Earlier in the off-season I wrote an article discussing the utility of Dri Archer, focusing on his ability to return kicks and punts. Archer is already an outstanding kick returner as evidenced in college, his blazing quick speed making him a breakaway threat whenever the opposing team's kicker is foolish enough to give him an opportunity.
Punt returning, however, is a different skill altogether. A punt returner is faced with a number of choices, whether to attempt a return, to fair catch or to let the ball bounce (depending on field position), all of which he must process in a considerably shorter space of time when compared to a kick-off before making a decision. In addition he must be aware of the proximity of the opposing team's gunners and factor it into his decision, all the while tracking the flight of the ball through the air.
Then of course he must have a sure pair of hands, not only to catch the football, but to ensure he doesn't fumble upon being hit on the ensuing return. As for the return itself, it's not all about straight-line speed and the ability to follow blockers as it is in returning a kick. A punt returner will almost certainly have to make one or two guys miss immediately upon catching the football, so agility, elusiveness and short area quickness are far more important skills to have than speed.
Dri Archer may very well have all these attributes, but as of yet he remains almost entirely untested as a punt returner, performing the task only six times in his four years at college.
In an ideal world Archer will perform both punt and kick returning duties in 2014, but if not the Steelers are left with a predicament.
They already have a pro bowl level returner in Antonio Brown, but returning punts or kicks is a risky business, exposing returners to potential big collisions and serious injury. Mike Tomlin had no qualms about using Brown for the role in 2013, but heading into 2014 Brown is by far the second most important player in the Steelers offense, and the linchpin of the passing game. The complete lack of experience and proven talent outside of Brown and veteran addition Lance Moore in the receiving corps put the Steelers in a precarious situation, even a niggling injury to Antonio Brown could spell doom for the offense and the season.
There is staunch support among some fans for removing Brown from punt returning duties, but the fact is if Dri Archer does not prove himself an above average punt returner, Antonio Brown is simply too good not to be utilised, regardless of the risk involved.
Per ESPN Brown fielded 55 punts in 2013, fair catching 23 and returning 32. He gained 409 yards and 1 touchdown, averaging 12.8 yards a return with his longest going for 67 yards.
To put that in some perspective, Brown finished third in yardage gained behind Golden Tate (585 yards) and Dexter McCluster (686 yards). The former had 19 more return attempts, whilst the latter had 26 more attempts. Both finished with an average yards per return below 12. Fourth place Julian Edelman finished with 374 yards from 35 attempts, 3 more than Brown.
No other player in the NFL who attempted 30 or more punt returns had an average yards per return of 12 or over, the closest was McCluster at 11.8, a full yard less than Brown.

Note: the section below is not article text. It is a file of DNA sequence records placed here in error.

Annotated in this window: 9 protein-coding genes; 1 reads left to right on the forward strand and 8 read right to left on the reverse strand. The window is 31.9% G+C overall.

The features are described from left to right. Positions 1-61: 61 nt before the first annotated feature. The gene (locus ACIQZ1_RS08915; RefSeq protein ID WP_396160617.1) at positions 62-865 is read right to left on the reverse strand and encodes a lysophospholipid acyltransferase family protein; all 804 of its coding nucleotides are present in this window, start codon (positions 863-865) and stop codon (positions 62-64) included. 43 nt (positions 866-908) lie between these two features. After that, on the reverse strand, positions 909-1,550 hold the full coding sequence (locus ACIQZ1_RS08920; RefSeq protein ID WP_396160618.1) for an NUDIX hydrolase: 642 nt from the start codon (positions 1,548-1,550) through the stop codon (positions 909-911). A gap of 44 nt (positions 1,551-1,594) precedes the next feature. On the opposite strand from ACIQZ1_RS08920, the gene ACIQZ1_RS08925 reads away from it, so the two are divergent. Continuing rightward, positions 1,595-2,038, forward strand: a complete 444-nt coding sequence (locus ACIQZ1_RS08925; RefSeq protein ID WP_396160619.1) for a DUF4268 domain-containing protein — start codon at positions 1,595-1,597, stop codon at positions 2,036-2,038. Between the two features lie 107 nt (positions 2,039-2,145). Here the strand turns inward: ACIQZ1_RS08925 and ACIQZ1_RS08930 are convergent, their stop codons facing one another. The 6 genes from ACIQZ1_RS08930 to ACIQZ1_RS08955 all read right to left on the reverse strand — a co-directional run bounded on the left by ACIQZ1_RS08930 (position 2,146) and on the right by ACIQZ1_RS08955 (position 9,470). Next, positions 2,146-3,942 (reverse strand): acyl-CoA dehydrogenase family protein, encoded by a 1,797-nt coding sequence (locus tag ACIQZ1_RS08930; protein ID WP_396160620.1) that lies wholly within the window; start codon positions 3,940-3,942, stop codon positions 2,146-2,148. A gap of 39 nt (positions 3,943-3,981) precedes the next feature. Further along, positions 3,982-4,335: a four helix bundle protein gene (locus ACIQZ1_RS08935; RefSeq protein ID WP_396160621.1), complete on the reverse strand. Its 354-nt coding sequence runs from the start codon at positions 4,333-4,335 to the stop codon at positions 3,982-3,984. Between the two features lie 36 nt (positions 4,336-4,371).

Only eight players in the league last year had more than one punt return over 40 yards. Antonio Brown had five; the next closest player had three.
The stats clearly show that Brown was the most reliably explosive punt returner in the NFL in 2013, for which he was duly accorded a pro bowl berth.
Given how incredibly important field position is, and how an explosive special teams play can turn a game on its head, it is difficult to argue against Brown fielding punts again in 2014. Even if Dri Archer is a competent punt returner, would he be able to replicate Brown's success? Perhaps, but that would be expecting a great deal from an inexperienced rookie.
The question is, of course, does the risk outweigh the reward? That is what Mike Tomlin gets paid to decide, but if Brown does get injured during a special teams play rest assured the backlash will be severe.
2013 showed that if called upon Brown will perform return duties, and perform them well. However his comparatively high rate of fair catching suggests he is not willing to put himself at undue risk. Brown had the fourth highest number of fair catches of any returner in the league with 23. McCluster and Tate, both of whom fielded 20 more or more punts than Brown had 11 and 14 fair catches respectively.
Keeping himself out of harm's way was a smart thing to do considering how valuable he is as a receiver, and perhaps Mike Tomlin gave him specific instructions not to take any unnecessary risk. Julian Edelman, a receiver who similarly played a huge role in the Patriots passing game last season also had 23 fair catches, and the situation may be comparable.
From memory alone, there certainly seemed to be occasions where Brown had just enough space to attempt a return, but opted instead not to take the risk and fair catch. It's that risk/reward factor again, but who knows what could have happened if he took those slightly riskier opportunities.
Ideally, Dri Archer will be able to take over the reins of return man, both for kicking and punting. If not, it seems likely that Brown will once again be returning punts in 2014. There is currently no one else on the Steelers roster close to being capable of providing the same threat as Brown. Of course a player like LaRod Stephens-Howling or someone similar could be signed prior to the start of the season, but it would be very unlikely they would be able to match Brown's returning prowess.
Steelers fans may need to get comfortable seeing Brown field punts on special teams again in 2014. If he continues to fair catch at such a high rate he will continue to reduce the risk inherent in the role, but all it can take is one hit on one return to wreak havoc on the Steelers 2014 plans.